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EDITORIAL

Gun control

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09:25 AM December 18th, 2012

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December 18th, 2012 09:25 AM

US President Barack Obama’s declaration that he will do whatever he can to prevent another tragedy on the scale of the Connecticut massacre that claimed the lives of more than 20 children zeroed in on gun control and how that country has made killing so easy for unstable people.

The shootings came a few months after the Denver Colorado dawn massacre that claimed several lives minutes after the “Dark Knight Rises” film showing. With these twin tragedies, the US leader is hard-pressed not to review the issue of gun control which is something that his presidency has steered clear of until now.

Gun control has been enshrined in the US constitution ever since its inception and the right to bear arms was reinforced by the influential National Rifle Association (NRA) lobby that was powerful enough to make candidates for US national office ponder twice before even thinking about a total gun ban.

That Americans can buy guns, high-powered rifles and machine guns at that with minimal requirements and even online, is just one more reason  massacres like those in New Town, Connecticut and Denver happen.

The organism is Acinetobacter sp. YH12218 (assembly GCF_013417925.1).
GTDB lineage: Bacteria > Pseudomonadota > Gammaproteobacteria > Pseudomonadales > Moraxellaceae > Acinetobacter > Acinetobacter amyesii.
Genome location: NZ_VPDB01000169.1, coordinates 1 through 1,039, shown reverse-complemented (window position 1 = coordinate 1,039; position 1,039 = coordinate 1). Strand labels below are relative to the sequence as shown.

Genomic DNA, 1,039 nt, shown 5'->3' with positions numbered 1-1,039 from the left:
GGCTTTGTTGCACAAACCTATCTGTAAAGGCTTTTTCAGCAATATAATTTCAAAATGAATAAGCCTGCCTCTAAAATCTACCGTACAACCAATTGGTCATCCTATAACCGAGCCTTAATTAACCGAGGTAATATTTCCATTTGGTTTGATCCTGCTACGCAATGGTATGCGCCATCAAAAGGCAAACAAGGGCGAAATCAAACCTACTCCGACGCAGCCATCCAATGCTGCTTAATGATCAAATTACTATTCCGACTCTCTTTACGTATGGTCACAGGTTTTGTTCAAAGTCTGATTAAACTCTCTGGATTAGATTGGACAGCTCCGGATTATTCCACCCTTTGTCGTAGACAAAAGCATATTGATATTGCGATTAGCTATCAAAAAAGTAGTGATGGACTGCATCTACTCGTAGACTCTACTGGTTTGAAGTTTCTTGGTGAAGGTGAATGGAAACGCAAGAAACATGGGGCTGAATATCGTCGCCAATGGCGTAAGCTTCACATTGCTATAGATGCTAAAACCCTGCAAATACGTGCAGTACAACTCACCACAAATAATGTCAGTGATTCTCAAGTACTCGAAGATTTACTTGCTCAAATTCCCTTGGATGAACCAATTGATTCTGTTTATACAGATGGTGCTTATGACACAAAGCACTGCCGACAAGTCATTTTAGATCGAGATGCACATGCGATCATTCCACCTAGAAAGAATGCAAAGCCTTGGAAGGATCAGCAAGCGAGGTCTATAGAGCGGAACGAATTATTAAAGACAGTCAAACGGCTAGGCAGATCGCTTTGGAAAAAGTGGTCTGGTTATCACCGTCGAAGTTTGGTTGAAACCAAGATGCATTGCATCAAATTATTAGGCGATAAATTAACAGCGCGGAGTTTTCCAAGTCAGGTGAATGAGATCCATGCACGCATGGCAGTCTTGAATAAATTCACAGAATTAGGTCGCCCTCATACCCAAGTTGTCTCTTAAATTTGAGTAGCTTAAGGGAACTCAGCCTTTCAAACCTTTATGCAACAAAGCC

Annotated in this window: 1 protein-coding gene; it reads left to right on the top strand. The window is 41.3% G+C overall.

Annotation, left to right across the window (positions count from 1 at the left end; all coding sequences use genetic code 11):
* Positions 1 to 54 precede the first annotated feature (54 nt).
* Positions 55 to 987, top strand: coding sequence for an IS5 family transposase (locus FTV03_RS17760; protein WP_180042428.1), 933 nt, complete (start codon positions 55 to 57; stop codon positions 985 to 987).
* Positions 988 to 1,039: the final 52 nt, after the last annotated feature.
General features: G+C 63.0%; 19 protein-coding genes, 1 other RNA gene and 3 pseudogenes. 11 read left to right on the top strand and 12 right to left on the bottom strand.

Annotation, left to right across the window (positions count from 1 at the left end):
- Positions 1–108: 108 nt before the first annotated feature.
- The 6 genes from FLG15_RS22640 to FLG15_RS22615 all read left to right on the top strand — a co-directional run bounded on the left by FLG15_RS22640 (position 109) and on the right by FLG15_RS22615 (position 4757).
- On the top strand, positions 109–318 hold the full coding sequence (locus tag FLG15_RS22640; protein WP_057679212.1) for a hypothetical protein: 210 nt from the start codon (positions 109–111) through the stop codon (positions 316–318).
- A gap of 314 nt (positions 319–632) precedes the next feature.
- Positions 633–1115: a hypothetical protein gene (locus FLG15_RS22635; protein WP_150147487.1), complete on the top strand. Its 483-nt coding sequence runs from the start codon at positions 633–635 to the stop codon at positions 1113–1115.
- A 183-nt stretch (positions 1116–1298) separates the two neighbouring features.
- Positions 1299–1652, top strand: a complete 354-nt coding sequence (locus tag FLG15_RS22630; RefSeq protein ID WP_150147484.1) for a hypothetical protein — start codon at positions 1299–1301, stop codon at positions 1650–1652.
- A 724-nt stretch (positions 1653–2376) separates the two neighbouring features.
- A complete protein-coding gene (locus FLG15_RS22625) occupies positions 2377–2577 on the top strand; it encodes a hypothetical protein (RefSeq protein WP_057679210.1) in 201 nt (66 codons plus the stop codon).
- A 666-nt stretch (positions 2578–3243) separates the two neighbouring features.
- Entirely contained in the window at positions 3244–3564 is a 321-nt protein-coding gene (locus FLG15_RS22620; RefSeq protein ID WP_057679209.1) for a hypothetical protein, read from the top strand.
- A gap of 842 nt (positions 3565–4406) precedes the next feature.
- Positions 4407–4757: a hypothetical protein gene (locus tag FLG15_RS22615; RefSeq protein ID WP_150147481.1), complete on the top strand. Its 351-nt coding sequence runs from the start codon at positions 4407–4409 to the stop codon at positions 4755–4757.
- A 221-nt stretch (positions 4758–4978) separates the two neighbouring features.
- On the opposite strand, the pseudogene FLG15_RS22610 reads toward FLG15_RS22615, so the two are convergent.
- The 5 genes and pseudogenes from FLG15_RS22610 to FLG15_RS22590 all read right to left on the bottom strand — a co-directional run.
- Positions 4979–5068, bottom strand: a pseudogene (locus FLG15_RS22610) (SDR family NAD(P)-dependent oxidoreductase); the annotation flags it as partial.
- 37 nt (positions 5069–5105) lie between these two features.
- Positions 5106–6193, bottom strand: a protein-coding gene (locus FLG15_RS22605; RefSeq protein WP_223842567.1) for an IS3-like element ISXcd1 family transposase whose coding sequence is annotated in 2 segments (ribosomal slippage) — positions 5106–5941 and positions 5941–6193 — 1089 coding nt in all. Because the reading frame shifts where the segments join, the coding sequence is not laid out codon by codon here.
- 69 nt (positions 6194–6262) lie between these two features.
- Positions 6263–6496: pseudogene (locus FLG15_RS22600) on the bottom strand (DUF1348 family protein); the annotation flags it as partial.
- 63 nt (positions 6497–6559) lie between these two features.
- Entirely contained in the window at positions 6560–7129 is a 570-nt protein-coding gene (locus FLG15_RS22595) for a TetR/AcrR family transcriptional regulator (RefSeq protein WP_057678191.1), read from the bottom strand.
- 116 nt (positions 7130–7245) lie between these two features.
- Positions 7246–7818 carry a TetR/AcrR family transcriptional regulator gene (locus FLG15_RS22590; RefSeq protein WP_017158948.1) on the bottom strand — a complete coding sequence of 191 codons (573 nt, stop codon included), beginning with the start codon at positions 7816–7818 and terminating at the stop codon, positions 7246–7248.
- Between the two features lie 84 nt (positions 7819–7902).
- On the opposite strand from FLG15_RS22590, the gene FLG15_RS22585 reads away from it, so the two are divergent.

It wouldn’t be unreasonable to compare the issue of gun control to the ongoing national debate over the Reproductive Health (RH) bill, though in the US reproductive health issues cover territory that even proponents of the Philippine RH bill are loath to cross since they include abortion which is a non-negotiable issue in a Catholic nation like the Philippines.

Notice that in the United States, Obama is pushing for gun control, not a total gun ban while in this country where the national government deals with an existing communist insurgency, a gun ban remains a feasibile reality.

But unlike the US government which has every resource at its disposal to minimize access of high-powered weapons, the same cannot be said of the Philippines where private armies continue to stockpile firearms that can rival, if not give the military and the police a run for their money.

And even with President Benigno Aquino III signing into law the Modernization Act that would equip the military with more modern seacraft and aircraft,  rebels and  private armies of political warlords will continue to access weaponry, with the warlords helping themselves to the national treasury and the rebels receiving donations from sympathetic sources both domestic and international.

In Cebu, a civilian task force in Bogo is being labeled a private army by critics of Bogo Mayor Junie Martinez, who insists that they are volunteers who  help keep the peace in their area. It  falls on the shoulders of the national and local governments to help the Commission on Elections (Comelec) to help enforce a total gun ban even before the May 2013 elections not only to avoid tragedies like those in Connecticut but to promote a culture and climate of peace and understanding in the country.

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